If you need an accessible version of this item please contact JSTOR User Support

Rattlesnake Commercialization: Long-Term Trends, Issues, and Implications for Conservation

Lee A. Fitzgerald and Charles W. Painter
Wildlife Society Bulletin (1973-2006)
Vol. 28, No. 1 (Spring, 2000), pp. 235-253
Published by: Wiley on behalf of the Wildlife Society
Stable URL: http://www.jstor.org/stable/4617307
Page Count: 19
  • Download PDF
  • Cite this Item

You are not currently logged in.

Access your personal account or get JSTOR access through your library or other institution:

login

Log in to your personal account or through your institution.

If you need an accessible version of this item please contact JSTOR User Support
Rattlesnake Commercialization: Long-Term Trends, Issues, and Implications for Conservation
Preview not available

Abstract

Rattlesnakes are commercially exploited to supply an international trade in skins, meat, gall bladders, and curios. Five species are used in 8 states: western diamondback rattlesnakes (Crotalus atrox) in Texas, Oklahoma, and New Mexico; eastern diamondback rattlesnakes (C. adamanteus) in Alabama, Florida, and Georgia; prairie rattlesnakes (C. viridis) in Kansas, Texas, Oklahoma, and New Mexico; and timber rattlesnakes (C. horridus) in Pennsylvania, Georgia, Alabama, and Florida. Blacktail rattlesnakes (C. molossus) occasionally appear in the trade in New Mexico and Texas. The trade is linked to rattlesnake roundups, which are economically important to local communities. We estimated that 15% of the western diamondback and eastern diamondback rattlesnakes entering the trade originate from roundups. In the 1990s, probably <125,000 rattlesnakes of all species entered the trade yearly. Analyses of long-term data from 3 rattlesnake roundups showed variable trends in rate of take, number of hunters, and pounds of snakes /hunter. Analysis of the take of western diamondback rattlesnakes from 1959 to 1997 at the roundup at Sweetwater, Texas, showed no long-term trends, but was characterized by extreme variability. Body size (snout-vent length [SVL] and mass) and sex ratios of hunted western diamondback rattlesnakes varied significantly by region and through time. These differences were probably due more to geographic and temporal variation than to the effects of hunting. Rattlesnake harvests of all species were male-biased, and a few hunters collected the majority of the take. A model of the economic impacts of imposing size restrictions on rattlesnake harvests showed that hunters earn 19% more money when restricting take to rattlesnakes >90 cm SVL (size at maturity of most females) whereas profit to the industry increased 6%. Size limits below 90 cm SVL would minimally impact total take; restricting take to rattlesnakes >90 cm SVL would reduce number of immature females by almost 50%. Rattlesnake species differ in susceptibility to overexploitation, and research on life-history variation of rattlesnakes should be an important management priority. Information also is needed on local versus regional impacts of hunting, and monitoring information is needed for the entire trade. Rattlesnakes are traded alive, and issues relating to the treatment of live rattlesnakes need to be considered when developing management plans for North American rattlesnakes.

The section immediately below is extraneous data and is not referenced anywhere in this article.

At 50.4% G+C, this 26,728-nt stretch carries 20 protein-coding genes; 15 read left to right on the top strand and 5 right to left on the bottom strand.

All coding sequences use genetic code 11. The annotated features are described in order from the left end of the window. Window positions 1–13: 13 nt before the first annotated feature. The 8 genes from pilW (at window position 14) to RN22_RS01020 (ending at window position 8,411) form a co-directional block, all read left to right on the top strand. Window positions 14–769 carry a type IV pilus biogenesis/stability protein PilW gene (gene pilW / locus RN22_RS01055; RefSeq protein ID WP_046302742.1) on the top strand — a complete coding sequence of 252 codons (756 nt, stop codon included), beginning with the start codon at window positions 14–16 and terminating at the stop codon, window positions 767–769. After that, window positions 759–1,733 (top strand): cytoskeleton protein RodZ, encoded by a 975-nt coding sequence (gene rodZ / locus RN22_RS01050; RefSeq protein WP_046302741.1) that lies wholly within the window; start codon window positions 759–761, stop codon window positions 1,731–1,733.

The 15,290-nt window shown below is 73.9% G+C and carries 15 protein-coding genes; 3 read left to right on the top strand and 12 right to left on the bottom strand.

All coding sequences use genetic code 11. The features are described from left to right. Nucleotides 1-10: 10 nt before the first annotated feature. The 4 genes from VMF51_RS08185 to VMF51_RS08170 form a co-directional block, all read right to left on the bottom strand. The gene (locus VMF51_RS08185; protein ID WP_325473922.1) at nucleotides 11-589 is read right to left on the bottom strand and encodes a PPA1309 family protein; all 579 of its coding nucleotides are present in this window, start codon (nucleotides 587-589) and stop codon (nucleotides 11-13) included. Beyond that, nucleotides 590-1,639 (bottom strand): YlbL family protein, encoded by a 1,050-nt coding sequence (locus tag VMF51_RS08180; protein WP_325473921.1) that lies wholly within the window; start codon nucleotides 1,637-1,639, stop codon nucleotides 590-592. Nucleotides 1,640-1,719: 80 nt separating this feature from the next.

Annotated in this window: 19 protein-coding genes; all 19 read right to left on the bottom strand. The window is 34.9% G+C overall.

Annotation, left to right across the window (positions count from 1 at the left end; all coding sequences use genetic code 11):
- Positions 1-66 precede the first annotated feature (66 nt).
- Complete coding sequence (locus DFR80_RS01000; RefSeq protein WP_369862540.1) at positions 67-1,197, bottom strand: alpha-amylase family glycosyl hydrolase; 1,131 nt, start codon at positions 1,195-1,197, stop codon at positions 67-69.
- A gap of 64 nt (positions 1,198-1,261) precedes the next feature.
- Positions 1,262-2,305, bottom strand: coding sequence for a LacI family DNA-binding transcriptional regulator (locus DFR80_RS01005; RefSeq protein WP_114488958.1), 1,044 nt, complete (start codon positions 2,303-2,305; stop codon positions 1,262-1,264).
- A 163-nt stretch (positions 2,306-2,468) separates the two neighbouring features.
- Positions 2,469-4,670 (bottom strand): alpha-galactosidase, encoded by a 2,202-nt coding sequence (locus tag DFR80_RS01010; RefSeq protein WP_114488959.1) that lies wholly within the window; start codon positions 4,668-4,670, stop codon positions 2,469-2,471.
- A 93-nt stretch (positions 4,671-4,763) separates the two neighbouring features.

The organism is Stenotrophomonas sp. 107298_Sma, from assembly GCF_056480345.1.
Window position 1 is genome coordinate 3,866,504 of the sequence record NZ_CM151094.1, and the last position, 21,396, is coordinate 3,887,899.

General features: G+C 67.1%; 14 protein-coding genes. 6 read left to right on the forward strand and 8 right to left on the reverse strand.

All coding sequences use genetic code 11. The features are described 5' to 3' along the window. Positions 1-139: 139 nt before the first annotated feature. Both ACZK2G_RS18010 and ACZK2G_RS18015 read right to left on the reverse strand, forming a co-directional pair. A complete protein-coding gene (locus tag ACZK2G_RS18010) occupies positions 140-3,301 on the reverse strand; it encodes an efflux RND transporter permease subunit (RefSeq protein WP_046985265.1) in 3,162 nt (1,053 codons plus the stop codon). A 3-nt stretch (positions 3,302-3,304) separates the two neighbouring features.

Page Thumbnails

  • Thumbnail: Page 
235
    235
  • Thumbnail: Page 
236
    236
  • Thumbnail: Page 
237
    237
  • Thumbnail: Page 
238
    238
  • Thumbnail: Page 
239
    239
  • Thumbnail: Page 
240
    240
  • Thumbnail: Page 
241
    241
  • Thumbnail: Page 
242
    242
  • Thumbnail: Page 
243
    243
  • Thumbnail: Page 
244
    244
  • Thumbnail: Page 
245
    245
  • Thumbnail: Page 
246
    246
  • Thumbnail: Page 
247
    247
  • Thumbnail: Page 
248
    248
  • Thumbnail: Page 
249
    249
  • Thumbnail: Page 
250
    250
  • Thumbnail: Page 
251
    251
  • Thumbnail: Page 
252
    252
  • Thumbnail: Page 
253
    253